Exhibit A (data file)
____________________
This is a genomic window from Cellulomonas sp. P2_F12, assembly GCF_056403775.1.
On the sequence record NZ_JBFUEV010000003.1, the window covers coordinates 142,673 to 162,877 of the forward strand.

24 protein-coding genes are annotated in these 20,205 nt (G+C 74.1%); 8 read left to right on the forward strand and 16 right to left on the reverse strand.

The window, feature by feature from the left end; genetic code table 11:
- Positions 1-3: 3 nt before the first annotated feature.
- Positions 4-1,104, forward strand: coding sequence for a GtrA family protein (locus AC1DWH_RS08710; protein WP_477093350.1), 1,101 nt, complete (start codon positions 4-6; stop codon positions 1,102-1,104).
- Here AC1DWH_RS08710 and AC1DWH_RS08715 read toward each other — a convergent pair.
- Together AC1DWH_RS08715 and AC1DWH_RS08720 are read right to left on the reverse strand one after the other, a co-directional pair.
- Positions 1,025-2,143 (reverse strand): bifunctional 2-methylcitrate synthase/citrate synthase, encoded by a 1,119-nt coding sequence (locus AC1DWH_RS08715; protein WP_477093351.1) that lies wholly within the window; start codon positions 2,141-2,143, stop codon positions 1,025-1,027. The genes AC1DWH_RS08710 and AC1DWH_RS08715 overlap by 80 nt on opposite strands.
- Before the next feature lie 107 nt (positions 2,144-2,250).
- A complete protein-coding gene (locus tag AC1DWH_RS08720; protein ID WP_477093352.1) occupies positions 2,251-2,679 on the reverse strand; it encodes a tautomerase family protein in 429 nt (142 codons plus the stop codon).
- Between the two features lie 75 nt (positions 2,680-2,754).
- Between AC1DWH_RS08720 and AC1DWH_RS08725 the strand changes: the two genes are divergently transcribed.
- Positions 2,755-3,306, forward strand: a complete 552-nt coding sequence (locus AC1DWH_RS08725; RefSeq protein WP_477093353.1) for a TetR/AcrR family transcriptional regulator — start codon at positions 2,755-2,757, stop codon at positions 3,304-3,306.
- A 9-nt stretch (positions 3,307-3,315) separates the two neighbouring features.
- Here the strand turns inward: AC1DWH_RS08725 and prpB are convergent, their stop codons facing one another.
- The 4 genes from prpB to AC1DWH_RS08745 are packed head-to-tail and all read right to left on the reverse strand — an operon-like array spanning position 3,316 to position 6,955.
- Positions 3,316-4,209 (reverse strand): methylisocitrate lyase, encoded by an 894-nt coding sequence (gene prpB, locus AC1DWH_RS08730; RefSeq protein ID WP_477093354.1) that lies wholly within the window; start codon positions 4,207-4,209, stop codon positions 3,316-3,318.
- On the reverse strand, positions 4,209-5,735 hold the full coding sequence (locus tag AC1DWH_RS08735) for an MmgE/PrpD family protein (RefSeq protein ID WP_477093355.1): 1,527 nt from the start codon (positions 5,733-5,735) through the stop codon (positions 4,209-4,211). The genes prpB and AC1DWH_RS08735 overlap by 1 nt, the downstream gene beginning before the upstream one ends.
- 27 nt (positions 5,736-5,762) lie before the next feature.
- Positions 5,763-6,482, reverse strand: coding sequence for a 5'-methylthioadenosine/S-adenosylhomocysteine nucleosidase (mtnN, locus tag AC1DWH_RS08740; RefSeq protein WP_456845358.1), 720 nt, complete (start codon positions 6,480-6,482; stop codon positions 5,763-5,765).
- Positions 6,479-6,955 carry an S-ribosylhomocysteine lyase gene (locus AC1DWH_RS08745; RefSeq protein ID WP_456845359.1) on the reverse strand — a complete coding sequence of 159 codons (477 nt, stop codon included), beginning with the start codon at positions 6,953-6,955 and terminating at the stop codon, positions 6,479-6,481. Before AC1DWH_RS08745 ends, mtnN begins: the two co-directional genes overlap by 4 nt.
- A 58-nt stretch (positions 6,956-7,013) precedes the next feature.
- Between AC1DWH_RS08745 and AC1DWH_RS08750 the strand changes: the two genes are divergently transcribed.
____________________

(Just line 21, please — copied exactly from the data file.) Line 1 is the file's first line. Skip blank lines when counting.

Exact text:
- Positions 5,763-6,482, reverse strand: coding sequence for a 5'-methylthioadenosine/S-adenosylhomocysteine nucleosidase (mtnN, locus tag AC1DWH_RS08740; RefSeq protein WP_456845358.1), 720 nt, complete (start codon positions 6,480-6,482; stop codon positions 5,763-5,765).